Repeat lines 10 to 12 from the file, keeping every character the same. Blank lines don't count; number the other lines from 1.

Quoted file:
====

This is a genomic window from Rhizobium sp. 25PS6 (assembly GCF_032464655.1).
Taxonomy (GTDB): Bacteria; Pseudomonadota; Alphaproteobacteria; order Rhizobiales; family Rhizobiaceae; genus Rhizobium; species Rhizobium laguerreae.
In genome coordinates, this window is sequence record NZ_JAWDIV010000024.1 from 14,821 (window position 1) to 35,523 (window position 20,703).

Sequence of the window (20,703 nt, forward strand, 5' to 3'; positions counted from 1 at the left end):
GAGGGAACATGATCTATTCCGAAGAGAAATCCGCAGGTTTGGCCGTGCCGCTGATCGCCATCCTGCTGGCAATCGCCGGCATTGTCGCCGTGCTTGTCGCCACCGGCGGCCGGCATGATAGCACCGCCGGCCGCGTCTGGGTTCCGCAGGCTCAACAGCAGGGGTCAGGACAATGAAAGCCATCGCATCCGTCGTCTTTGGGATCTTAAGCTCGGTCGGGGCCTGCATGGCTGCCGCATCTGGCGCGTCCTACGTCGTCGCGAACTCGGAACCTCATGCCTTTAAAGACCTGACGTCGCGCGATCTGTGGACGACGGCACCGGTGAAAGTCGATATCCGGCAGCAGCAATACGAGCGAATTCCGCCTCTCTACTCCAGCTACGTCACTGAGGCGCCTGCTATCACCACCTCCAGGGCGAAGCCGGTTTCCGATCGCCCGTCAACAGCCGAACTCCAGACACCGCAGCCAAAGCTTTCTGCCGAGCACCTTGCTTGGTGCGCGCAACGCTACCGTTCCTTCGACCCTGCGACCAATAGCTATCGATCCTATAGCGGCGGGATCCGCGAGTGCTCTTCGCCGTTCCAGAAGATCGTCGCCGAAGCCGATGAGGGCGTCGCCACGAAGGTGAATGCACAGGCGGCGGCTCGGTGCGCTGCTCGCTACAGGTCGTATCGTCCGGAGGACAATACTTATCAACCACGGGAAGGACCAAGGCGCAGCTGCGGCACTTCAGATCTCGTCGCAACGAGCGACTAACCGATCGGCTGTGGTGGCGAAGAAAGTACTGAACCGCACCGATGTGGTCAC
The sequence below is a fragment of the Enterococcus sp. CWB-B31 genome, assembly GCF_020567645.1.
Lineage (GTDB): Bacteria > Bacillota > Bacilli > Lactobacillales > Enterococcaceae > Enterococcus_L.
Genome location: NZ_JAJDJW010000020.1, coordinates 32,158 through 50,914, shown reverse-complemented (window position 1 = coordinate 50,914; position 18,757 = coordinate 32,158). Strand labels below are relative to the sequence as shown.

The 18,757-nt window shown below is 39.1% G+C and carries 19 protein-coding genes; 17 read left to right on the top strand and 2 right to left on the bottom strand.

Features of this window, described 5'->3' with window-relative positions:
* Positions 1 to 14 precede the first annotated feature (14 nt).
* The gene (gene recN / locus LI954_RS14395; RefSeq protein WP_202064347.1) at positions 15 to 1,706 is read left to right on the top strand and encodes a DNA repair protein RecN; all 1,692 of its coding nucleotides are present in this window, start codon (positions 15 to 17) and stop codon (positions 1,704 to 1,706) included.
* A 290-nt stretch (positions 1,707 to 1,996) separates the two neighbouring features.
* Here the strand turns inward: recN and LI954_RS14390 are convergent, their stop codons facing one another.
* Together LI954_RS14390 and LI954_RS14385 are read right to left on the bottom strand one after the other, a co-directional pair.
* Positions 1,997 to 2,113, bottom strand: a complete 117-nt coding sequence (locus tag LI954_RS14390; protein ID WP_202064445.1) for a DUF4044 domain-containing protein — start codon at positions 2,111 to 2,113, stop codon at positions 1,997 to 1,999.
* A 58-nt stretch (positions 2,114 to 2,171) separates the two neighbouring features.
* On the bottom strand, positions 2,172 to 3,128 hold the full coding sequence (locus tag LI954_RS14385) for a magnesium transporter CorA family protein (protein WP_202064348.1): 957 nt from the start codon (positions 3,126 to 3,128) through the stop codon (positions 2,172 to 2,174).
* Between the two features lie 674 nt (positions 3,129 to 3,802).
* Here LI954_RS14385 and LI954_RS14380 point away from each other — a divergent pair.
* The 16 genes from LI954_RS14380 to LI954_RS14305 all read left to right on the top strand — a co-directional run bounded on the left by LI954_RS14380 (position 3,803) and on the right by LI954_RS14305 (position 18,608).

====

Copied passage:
Features of this window, described 5'->3' with window-relative positions:
* Positions 1 to 14 precede the first annotated feature (14 nt).
* The gene (gene recN / locus LI954_RS14395; RefSeq protein WP_202064347.1) at positions 15 to 1,706 is read left to right on the top strand and encodes a DNA repair protein RecN; all 1,692 of its coding nucleotides are present in this window, start codon (positions 15 to 17) and stop codon (positions 1,704 to 1,706) included.